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2. The Melancholy of Haruhi Suzumiya

Despite recent criticisms, few can argue that the pop culture phenomenon known as The Melancholy of Haruhi Suzumiya was all hype with no substance. This show changed the game in the anime community. With choreographed dances, jumbled up episodes, and an intriguing/funny story of a girl who may be more than she seems, Haruhimania caught on like a California brush fire and quickly climbed the pedestal to becoming the standard to which other future anime were compared. Of course this inevitably led to the disappointments of the 2nd season, but nonetheless Haruhi still stands tall with her fans still salivating for more. And you can’t tell us you aren’t eagerly awaiting The Disappearance of Haruhi Suzumiya this spring just like we are…

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1. Ghost in the Shell: Stand Alone Complex

Mamoru Oshii’s original Ghost in the Shell film is one of the pillars of modern anime. Considered a classic, a modern masterpiece, it’s inspired many other works both in Japan and in the United States. It evolved not only how many people see modern animation, but science fiction as a whole (see: The Matrix).

So what happens when you take something that honored, breathe new life into it, and make it better–more watchable and action-packed, without sacrificing its intelligence? You get what we are calling the very best anime of the decade.

Both seasons of Ghost in the Shell: Stand Alone Complex do just that. They take a classic and makes it better. Production IG pulled no punches delivering a stellar series, bringing in the best animation, direction, cast, music and story together into a seamless anime work of genius. This anime is as close to perfection as one can get, and that is why it tops our list.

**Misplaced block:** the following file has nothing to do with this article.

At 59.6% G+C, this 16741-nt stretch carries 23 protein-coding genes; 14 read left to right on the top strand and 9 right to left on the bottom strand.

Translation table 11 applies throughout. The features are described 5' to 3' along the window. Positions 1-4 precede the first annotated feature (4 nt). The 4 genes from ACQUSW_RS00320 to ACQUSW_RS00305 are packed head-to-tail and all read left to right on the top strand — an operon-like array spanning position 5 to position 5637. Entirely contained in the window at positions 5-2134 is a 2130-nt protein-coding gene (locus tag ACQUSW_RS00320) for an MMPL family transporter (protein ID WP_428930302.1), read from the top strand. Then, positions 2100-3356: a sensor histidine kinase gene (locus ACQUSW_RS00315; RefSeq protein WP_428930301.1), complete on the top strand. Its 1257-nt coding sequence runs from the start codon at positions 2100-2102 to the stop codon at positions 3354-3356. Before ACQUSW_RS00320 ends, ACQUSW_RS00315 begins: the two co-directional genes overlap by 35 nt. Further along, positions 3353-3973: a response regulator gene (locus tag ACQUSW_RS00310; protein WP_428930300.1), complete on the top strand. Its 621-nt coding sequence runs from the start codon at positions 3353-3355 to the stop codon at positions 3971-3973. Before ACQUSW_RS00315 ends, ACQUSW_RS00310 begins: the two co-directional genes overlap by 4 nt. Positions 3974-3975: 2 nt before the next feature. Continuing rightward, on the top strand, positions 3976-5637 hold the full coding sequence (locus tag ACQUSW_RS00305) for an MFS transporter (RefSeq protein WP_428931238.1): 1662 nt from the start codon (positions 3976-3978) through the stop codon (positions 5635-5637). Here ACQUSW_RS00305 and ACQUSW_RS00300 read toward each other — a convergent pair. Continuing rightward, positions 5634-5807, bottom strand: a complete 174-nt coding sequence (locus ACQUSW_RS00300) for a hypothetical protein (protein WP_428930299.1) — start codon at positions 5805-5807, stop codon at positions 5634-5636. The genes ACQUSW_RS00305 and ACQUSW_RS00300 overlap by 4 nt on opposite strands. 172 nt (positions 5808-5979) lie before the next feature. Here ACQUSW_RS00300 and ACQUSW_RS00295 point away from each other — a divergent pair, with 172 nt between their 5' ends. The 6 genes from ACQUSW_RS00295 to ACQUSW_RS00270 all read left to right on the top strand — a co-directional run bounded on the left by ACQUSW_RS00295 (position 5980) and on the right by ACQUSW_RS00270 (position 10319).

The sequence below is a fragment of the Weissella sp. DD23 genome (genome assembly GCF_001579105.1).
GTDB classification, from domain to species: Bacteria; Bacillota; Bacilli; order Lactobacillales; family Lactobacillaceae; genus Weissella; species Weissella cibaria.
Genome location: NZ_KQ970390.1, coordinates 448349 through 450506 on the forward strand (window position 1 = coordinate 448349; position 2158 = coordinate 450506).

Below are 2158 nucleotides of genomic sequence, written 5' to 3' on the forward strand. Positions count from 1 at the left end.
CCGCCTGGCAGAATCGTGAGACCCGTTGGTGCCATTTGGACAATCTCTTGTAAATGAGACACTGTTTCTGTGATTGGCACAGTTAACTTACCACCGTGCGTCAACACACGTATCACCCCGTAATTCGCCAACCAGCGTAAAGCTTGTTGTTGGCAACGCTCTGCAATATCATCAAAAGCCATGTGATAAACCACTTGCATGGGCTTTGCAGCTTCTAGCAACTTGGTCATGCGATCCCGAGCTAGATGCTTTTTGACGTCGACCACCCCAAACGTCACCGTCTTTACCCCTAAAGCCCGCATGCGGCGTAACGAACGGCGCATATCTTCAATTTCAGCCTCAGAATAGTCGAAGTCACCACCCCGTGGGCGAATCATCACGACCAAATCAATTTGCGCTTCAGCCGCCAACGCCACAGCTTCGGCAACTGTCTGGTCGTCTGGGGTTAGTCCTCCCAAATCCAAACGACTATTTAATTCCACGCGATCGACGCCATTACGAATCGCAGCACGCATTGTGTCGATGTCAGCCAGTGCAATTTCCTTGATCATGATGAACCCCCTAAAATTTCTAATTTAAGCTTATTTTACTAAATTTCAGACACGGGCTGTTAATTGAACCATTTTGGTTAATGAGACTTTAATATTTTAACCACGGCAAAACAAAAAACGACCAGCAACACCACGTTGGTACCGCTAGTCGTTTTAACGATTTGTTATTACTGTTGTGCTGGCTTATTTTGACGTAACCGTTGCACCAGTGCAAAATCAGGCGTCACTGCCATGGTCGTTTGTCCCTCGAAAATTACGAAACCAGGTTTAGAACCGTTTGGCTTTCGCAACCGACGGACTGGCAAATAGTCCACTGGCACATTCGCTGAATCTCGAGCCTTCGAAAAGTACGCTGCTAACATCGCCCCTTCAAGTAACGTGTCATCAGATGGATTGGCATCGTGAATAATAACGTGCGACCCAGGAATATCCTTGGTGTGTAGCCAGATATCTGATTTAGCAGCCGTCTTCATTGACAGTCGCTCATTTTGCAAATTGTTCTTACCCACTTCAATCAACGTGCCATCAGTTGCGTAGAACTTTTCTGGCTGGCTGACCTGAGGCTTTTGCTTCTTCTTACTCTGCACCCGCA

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Honorable Mentions

  • Full Metal Panic –a blend of comedy and action that succeeded particularly well in the comedy department. Fumoffu and The Second Raid showed off some of KyoAni’s best, non-moe work too.
  • Samurai Champloo–anime and hip-hop culture meet in one of the most fascinating hybrids created in the decade. The director of Cowboy Bebop doesn’t lose his flair for great music and fluid action.
  • Welcome to the NHK–a harrowing, darkly funny drama about shut-ins and otakudom. A work of brutal self-examination for the darker side of life and fandom.
  • Aria–one of the most notable and famous of the “healing” shows, its art direction, winsome characters, and deliberate pace offers a genuine respite and richness away from the often frentic anime of today.
  • Heroic Age–a grand space opera in the mythic, Star Wars tradition, but with more reflection. High adventure doesn’t get much better than this.